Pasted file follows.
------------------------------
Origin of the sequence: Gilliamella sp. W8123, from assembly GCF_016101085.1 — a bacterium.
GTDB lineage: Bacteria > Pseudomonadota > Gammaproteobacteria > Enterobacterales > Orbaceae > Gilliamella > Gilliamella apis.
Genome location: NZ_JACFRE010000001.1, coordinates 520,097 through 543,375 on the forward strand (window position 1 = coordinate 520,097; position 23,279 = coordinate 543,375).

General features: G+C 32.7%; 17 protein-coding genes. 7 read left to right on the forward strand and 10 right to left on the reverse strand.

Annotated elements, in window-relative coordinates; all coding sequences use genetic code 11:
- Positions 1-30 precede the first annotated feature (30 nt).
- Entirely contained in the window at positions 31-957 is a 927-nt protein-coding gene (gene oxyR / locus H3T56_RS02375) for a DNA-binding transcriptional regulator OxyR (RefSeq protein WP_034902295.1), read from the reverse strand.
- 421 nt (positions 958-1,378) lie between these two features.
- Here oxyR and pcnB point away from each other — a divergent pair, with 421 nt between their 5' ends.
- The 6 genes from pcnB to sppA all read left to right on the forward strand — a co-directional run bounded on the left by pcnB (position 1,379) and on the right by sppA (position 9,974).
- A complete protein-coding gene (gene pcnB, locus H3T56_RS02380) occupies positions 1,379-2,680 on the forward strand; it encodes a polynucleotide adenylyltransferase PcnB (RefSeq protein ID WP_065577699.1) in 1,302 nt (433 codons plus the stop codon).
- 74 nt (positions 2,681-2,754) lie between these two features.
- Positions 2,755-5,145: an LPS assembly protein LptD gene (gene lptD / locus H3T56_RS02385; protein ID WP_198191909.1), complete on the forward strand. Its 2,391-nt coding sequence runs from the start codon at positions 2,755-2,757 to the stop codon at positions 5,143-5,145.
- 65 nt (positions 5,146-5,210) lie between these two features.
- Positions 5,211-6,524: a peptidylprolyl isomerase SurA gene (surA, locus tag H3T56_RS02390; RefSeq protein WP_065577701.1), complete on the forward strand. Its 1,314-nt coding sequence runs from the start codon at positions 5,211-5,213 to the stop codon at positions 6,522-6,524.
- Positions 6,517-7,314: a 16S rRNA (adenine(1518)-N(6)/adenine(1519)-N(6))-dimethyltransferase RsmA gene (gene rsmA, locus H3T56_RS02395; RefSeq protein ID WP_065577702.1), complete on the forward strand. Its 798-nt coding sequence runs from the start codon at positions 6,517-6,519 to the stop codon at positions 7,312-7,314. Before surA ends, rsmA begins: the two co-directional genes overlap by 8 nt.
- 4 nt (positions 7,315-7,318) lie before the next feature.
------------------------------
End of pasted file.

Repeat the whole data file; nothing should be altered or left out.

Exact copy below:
Origin of the sequence: Gilliamella sp. W8123, from assembly GCF_016101085.1 — a bacterium.
GTDB lineage: Bacteria > Pseudomonadota > Gammaproteobacteria > Enterobacterales > Orbaceae > Gilliamella > Gilliamella apis.
Genome location: NZ_JACFRE010000001.1, coordinates 520,097 through 543,375 on the forward strand (window position 1 = coordinate 520,097; position 23,279 = coordinate 543,375).

General features: G+C 32.7%; 17 protein-coding genes. 7 read left to right on the forward strand and 10 right to left on the reverse strand.

Annotated elements, in window-relative coordinates; all coding sequences use genetic code 11:
- Positions 1-30 precede the first annotated feature (30 nt).
- Entirely contained in the window at positions 31-957 is a 927-nt protein-coding gene (gene oxyR / locus H3T56_RS02375) for a DNA-binding transcriptional regulator OxyR (RefSeq protein WP_034902295.1), read from the reverse strand.
- 421 nt (positions 958-1,378) lie between these two features.
- Here oxyR and pcnB point away from each other — a divergent pair, with 421 nt between their 5' ends.
- The 6 genes from pcnB to sppA all read left to right on the forward strand — a co-directional run bounded on the left by pcnB (position 1,379) and on the right by sppA (position 9,974).
- A complete protein-coding gene (gene pcnB, locus H3T56_RS02380) occupies positions 1,379-2,680 on the forward strand; it encodes a polynucleotide adenylyltransferase PcnB (RefSeq protein ID WP_065577699.1) in 1,302 nt (433 codons plus the stop codon).
- 74 nt (positions 2,681-2,754) lie between these two features.
- Positions 2,755-5,145: an LPS assembly protein LptD gene (gene lptD / locus H3T56_RS02385; protein ID WP_198191909.1), complete on the forward strand. Its 2,391-nt coding sequence runs from the start codon at positions 2,755-2,757 to the stop codon at positions 5,143-5,145.
- 65 nt (positions 5,146-5,210) lie between these two features.
- Positions 5,211-6,524: a peptidylprolyl isomerase SurA gene (surA, locus tag H3T56_RS02390; RefSeq protein WP_065577701.1), complete on the forward strand. Its 1,314-nt coding sequence runs from the start codon at positions 5,211-5,213 to the stop codon at positions 6,522-6,524.
- Positions 6,517-7,314: a 16S rRNA (adenine(1518)-N(6)/adenine(1519)-N(6))-dimethyltransferase RsmA gene (gene rsmA, locus H3T56_RS02395; RefSeq protein ID WP_065577702.1), complete on the forward strand. Its 798-nt coding sequence runs from the start codon at positions 6,517-6,519 to the stop codon at positions 7,312-7,314. Before surA ends, rsmA begins: the two co-directional genes overlap by 8 nt.
- 4 nt (positions 7,315-7,318) lie before the next feature.